Capella University Reviews
Student & Graduate Reviews (275)
Regardless of whether it is online or brick and mortar, you get out of school what you put into it. I completed both a Bachelor and MBA at a traditional school, but due to extensive travel had to pursue my PhD online. First I wanted an accredited school. Capella is upfront about certifications in every state and so nothing is hidden. Faculty has been great although once the coursework is done, you are on your own for the comprehensive exam and the dissertation process.
This is the only thing I do not like about the school. You feel abandoned by the University unless you pay extra money for writers retreats where you may or may not have someone from your specialization. If they could fix that it would be great. Their technology is the best I've seen and I teach online elsewhere.
I received my undergrad degree from a state university, and my MBA from a different online university. Capella takes online education to the level it should be. The faculty and staff are extremely supportive and knowledgeable.
The classroom is set up to make sure that you do more than just scratch the surface of the topics. Also, the curriculum provides a challenge without being too invasive in your weekly schedule. The cost is there, but you have to realize that you are earning a graduate degree from a private school.
You are paying for the convenience of not having to go into a campus - but at Capella, you are also getting quality education. I would highly recommend this university to anyone.
I have read various reviews and many, suprisingly, complain about price. It is a college education and if it was cheap everyone would have a college education and you could forget ever getting promoted. It is all about the competative edge over the competition and Capella University will give you that.
True, it is not free, but it is an excellent online environment with an easy to access and use setup. The instructors are intelligent and approachable. The assignments are challenging and rewarding.
I highly recommend Capella University for family people or busy people. I am the father of five children and have sufficient time to get all the work done each week.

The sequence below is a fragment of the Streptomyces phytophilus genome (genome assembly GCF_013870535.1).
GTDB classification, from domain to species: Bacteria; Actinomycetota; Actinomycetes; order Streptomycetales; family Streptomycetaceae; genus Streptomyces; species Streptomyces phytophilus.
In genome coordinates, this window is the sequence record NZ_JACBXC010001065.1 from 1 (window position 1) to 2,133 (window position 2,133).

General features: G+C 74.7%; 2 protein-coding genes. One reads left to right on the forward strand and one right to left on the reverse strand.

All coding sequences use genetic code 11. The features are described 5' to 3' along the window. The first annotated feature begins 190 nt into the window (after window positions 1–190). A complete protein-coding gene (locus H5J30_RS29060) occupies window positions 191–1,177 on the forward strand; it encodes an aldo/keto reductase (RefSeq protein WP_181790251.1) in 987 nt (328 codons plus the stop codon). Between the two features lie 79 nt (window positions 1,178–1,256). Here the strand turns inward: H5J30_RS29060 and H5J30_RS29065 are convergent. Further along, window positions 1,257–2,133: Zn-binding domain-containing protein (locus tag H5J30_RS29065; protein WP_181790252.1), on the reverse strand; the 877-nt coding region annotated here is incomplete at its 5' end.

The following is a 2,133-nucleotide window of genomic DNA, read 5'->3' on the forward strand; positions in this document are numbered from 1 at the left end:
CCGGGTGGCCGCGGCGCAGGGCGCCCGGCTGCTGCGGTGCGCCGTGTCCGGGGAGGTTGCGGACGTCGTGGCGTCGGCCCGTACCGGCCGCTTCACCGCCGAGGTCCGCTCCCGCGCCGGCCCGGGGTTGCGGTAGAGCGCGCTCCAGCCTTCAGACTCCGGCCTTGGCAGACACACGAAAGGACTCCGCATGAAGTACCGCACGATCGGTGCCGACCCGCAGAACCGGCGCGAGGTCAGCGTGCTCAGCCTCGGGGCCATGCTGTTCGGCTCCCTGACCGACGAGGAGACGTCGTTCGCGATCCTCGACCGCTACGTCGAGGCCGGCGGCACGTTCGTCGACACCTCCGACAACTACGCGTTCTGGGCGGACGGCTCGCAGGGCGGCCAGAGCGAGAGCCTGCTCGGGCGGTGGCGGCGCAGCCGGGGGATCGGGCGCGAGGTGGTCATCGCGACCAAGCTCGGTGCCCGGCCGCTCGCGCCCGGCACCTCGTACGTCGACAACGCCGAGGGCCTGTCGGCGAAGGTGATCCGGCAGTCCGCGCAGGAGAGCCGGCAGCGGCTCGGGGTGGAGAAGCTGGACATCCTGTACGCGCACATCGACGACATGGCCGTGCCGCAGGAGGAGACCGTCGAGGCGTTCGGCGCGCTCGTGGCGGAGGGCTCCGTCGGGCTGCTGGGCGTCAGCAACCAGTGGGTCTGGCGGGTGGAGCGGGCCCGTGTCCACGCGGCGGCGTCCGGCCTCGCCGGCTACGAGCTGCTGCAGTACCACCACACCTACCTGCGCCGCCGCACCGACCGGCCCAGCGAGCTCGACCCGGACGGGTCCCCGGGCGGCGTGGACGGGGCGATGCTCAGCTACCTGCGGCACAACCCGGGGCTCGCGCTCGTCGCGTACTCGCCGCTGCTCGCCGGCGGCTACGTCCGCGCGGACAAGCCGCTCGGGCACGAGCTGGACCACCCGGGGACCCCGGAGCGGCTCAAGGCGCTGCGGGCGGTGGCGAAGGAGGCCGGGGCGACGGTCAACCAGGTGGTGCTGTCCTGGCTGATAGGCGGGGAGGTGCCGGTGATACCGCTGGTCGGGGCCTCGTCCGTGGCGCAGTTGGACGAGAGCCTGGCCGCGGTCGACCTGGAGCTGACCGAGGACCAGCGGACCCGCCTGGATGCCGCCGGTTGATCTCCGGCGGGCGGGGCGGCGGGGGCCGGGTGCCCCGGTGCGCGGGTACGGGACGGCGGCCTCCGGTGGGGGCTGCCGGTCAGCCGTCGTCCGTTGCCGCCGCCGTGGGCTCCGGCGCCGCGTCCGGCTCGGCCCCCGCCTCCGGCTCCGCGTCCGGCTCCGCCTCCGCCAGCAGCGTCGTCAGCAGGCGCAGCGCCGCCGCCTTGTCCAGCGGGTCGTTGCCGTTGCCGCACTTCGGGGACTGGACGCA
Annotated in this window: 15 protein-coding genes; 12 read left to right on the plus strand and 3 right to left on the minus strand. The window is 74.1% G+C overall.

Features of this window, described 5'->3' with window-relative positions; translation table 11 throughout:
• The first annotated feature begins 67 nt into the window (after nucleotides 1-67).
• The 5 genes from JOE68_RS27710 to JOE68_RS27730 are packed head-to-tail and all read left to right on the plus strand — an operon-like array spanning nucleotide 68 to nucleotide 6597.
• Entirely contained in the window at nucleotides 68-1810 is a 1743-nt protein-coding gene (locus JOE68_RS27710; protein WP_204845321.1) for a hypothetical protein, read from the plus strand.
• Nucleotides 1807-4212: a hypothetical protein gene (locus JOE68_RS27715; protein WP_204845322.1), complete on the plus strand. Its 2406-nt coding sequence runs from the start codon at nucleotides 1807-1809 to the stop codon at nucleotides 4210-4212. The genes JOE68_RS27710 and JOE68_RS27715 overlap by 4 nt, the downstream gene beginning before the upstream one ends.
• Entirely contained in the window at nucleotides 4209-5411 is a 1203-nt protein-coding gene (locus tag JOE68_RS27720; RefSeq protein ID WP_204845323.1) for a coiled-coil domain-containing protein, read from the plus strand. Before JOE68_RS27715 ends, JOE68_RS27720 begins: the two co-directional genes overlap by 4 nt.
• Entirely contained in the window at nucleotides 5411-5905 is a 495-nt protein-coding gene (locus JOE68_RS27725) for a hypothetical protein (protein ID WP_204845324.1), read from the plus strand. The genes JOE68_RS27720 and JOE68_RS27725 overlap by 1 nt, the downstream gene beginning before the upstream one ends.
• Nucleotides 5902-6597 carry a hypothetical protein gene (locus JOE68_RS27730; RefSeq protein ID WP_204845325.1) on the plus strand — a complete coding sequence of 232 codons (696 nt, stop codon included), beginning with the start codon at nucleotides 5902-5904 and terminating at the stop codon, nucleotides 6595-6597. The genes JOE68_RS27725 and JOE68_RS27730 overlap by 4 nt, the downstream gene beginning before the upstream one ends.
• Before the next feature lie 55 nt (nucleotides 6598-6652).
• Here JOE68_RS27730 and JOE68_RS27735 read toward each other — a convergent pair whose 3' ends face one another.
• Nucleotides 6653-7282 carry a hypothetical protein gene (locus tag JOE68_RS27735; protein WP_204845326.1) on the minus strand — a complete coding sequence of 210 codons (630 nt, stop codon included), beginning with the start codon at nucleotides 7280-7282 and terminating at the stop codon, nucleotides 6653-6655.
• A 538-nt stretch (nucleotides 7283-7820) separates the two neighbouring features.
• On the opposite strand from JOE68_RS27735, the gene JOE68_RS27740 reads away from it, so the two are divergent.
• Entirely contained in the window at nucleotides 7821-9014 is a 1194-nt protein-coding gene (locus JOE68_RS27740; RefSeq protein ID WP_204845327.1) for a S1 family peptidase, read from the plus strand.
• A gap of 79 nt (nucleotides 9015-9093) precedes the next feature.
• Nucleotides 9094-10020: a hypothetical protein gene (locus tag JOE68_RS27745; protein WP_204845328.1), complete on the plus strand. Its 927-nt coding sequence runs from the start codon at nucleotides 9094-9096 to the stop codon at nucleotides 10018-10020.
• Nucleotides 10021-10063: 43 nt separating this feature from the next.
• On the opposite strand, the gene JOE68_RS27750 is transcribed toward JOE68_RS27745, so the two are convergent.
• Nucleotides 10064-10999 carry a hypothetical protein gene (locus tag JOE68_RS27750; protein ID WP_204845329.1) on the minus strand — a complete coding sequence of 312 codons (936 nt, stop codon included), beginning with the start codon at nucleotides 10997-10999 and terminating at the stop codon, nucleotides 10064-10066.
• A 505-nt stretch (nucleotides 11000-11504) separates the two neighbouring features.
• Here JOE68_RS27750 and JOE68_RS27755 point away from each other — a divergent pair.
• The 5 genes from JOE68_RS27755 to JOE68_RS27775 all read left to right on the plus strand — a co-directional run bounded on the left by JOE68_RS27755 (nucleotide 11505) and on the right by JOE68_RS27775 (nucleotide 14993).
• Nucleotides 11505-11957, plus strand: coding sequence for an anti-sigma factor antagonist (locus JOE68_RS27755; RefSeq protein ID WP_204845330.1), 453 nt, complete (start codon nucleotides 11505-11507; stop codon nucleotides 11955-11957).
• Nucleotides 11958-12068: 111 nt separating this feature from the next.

Capella really got me so distressed in their program that I almost put off my educational goals. The school is awful the instructors are not very helpful and they will really put you in a lifetime of debt with their fees. The online environment is not user-friendly. I had attended other universities and this was one of the worst on line educational experiences.
I have been attending Capella since 2010. My overall experience has been wonderful! My professors are highly intelligent and my assignments are very challenging. I am not due to complete my degree until later this year, but it will be a degree I will take much pride in.
I have attended two other schools before this one. Both brick and mortar and very well accrediated schools. However, neither of those institutions made me feel as proud to be a memeber as Capella has.
I think Capella does nto get the credit it deserves because it is an online school and people complain about the amount of work and the price.
As with any online courses, the price is much more than traditional courses and I will not deny that the work can often be intense, but each class I complete, I feel more worthy and ready to venture into my field! I am excited to be attending Capella and I would definitely suggest giving this school a try!
I have been working towards my degree for several decades. Like most, I started off at a brick and mortar school, but didn't know what I wanted to be when I grew up. I fell into the project management feild and found that I really liked the challenges that it had to offer. I decided that I wanted to find a school that offered a bachelors in project management. There are not a lot of school that offer this focus until masters levels. Since I was a working professional with children, I felt that I needed a program that I could have passion about.